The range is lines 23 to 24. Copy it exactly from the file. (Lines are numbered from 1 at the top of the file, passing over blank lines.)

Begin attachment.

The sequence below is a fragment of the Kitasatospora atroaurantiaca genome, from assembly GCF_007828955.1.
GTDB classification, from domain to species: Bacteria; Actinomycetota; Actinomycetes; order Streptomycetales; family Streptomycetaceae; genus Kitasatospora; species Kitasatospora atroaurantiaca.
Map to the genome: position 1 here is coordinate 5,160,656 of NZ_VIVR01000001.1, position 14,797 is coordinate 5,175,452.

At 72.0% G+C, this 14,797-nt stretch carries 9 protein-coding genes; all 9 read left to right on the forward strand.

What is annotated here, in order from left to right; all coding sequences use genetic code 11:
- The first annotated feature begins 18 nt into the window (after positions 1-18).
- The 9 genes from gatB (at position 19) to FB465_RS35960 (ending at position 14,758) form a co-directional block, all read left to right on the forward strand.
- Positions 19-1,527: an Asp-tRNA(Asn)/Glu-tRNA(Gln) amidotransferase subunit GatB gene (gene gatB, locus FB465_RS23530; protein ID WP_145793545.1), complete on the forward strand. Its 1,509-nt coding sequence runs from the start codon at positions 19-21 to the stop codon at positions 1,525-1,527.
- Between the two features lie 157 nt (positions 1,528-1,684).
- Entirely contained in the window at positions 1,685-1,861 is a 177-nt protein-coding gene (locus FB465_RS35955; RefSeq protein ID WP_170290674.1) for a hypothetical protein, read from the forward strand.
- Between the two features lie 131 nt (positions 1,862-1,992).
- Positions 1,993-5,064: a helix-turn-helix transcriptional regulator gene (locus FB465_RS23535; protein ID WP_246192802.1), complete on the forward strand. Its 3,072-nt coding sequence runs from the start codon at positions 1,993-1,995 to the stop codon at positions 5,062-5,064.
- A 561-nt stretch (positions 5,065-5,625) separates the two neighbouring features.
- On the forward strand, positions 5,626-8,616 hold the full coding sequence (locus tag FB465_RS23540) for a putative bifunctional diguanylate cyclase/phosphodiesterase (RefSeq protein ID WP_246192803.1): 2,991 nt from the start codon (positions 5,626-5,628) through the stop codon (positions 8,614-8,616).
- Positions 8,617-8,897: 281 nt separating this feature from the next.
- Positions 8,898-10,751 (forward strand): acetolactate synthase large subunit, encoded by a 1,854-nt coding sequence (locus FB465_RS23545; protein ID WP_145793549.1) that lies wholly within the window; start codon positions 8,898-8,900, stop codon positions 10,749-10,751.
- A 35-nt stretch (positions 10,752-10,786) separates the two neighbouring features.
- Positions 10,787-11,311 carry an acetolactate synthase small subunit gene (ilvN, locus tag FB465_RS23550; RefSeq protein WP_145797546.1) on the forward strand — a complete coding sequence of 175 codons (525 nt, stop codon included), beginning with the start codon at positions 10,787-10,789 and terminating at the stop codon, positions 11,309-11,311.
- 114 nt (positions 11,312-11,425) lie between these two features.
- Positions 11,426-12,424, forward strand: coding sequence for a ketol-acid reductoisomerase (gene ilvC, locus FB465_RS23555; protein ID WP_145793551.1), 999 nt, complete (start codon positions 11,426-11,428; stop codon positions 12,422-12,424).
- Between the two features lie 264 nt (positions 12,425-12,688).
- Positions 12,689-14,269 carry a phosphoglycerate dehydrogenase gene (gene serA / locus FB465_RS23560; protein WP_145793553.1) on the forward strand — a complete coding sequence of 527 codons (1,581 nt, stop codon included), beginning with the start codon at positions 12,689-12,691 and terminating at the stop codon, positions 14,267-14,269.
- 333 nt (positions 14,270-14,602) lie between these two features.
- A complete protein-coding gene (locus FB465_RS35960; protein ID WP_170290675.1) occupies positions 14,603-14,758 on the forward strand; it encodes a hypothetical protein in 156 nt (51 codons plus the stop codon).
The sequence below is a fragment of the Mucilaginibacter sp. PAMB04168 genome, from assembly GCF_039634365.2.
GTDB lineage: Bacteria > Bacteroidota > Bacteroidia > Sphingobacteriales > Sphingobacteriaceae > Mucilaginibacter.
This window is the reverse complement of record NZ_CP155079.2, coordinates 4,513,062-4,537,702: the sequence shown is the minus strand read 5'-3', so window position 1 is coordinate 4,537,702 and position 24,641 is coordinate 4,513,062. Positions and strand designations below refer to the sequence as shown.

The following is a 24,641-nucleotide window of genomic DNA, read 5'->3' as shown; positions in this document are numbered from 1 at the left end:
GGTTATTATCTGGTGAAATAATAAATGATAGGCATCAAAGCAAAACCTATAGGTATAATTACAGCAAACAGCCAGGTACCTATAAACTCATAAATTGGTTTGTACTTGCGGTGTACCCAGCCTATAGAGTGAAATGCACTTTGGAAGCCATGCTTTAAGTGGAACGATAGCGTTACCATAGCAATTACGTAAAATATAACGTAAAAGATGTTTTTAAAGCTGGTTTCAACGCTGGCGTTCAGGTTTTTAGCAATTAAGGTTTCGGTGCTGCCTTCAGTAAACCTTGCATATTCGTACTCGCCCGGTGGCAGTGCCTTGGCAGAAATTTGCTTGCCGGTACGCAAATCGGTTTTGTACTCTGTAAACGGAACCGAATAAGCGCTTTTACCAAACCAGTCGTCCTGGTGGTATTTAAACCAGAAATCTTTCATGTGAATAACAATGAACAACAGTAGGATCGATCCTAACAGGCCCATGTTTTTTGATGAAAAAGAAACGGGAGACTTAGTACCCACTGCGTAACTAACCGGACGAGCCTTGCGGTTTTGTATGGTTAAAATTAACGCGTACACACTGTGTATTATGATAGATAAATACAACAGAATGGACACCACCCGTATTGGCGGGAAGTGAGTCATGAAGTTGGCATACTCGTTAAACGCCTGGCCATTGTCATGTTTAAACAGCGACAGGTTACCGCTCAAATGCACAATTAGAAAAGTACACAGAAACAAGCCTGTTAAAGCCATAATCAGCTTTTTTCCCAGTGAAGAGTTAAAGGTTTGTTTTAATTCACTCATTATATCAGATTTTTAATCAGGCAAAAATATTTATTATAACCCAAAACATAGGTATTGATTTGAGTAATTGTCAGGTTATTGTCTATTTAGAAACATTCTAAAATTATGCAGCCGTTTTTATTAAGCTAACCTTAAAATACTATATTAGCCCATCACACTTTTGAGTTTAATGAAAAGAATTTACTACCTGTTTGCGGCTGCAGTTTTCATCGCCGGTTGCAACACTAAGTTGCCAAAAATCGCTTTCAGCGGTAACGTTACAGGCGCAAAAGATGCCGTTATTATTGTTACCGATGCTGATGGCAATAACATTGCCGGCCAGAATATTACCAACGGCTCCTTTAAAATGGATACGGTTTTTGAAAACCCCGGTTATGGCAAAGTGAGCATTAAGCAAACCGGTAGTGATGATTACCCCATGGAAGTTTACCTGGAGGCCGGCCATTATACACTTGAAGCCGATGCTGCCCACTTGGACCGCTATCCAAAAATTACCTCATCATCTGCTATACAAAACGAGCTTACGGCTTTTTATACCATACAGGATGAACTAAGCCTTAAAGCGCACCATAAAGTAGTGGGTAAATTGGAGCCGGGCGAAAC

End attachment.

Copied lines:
- 333 nt (positions 14,270-14,602) lie between these two features.
- A complete protein-coding gene (locus FB465_RS35960; protein ID WP_170290675.1) occupies positions 14,603-14,758 on the forward strand; it encodes a hypothetical protein in 156 nt (51 codons plus the stop codon).